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    Re: Should "innocent" be an option as a verdict in criminal trials?

    For those of you that cant undertad the concpet, a trial is designed to find someone guilty, or not. Finding them innocent would require standards of proof of innoence, which are not necessary if the accused is not guilty. .
    Quote Originally Posted by radcen View Post
    The OP poses the question in a generic sense. GZ is not, in anyway shape or form, specified either directly or indirectly. The OP, in fact, didn't follow the trial so the OP cannot say one way or another as far as that is concerned. In spite of the fact that GZ may be the current example for many, similar situations pop up routinely over time, and public policy should NEVER be about a single case anyway, hence the generic aspect of the question.

    It should also be clarified (for those unable to understand the concept), that adding "innocent" as an option would not eliminate "not guilty" as an option.
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  9. #19
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    Re: Should "innocent" be an option as a verdict in criminal trials?

    Quote Originally Posted by Fisher View Post
    What is the legal difference in your mind between "not guilty" and "innocent" because if you are giving the jury a choice, then you will need to be able to define the difference in an objective, meaningful way or it is useless, and therefore unnecessary.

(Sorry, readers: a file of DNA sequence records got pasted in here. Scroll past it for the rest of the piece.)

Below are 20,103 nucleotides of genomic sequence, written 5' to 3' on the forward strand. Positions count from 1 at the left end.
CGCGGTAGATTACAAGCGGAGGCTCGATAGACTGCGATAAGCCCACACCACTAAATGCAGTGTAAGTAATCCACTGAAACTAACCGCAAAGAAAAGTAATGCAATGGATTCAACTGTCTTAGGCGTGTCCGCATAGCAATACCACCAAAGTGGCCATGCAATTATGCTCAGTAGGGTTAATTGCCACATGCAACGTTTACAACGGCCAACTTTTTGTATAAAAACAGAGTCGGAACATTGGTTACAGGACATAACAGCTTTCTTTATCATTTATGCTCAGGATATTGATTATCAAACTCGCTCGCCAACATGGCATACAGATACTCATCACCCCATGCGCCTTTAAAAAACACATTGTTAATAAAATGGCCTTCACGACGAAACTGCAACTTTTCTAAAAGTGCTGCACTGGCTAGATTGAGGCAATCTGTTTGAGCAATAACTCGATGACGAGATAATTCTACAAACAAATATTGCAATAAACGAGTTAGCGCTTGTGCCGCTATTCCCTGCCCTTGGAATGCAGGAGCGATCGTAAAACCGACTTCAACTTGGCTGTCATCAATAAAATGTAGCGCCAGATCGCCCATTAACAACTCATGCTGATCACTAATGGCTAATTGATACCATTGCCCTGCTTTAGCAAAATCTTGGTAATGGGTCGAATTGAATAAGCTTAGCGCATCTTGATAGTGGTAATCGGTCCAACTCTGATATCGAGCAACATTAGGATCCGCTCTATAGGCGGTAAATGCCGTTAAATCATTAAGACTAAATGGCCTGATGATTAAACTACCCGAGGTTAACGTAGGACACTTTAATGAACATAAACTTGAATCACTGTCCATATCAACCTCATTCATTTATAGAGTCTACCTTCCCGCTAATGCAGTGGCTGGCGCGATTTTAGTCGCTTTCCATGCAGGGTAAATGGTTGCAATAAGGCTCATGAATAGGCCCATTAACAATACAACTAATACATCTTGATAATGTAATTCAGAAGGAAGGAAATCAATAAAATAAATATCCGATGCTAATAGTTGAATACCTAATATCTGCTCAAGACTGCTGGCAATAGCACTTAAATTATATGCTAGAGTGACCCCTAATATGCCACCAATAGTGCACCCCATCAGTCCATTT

"Not guilty" would remain pretty much as it is now... the defendant may be guilty, but the burden of proof was not established.

    "Innocent" would be something like... not only has the burden of proof not been established, but we believe this case is ridiculous and don't buy the charges/accusations at all, hence "innocent".

    I do not believe "innocent" would be used often, but it would be a useful option to save some defendants from unnecessary additional prosecution. A factually innocent person... and they do exist... could be freed from after-the-fact political grandstanding such as civil rights violation charges, and so on.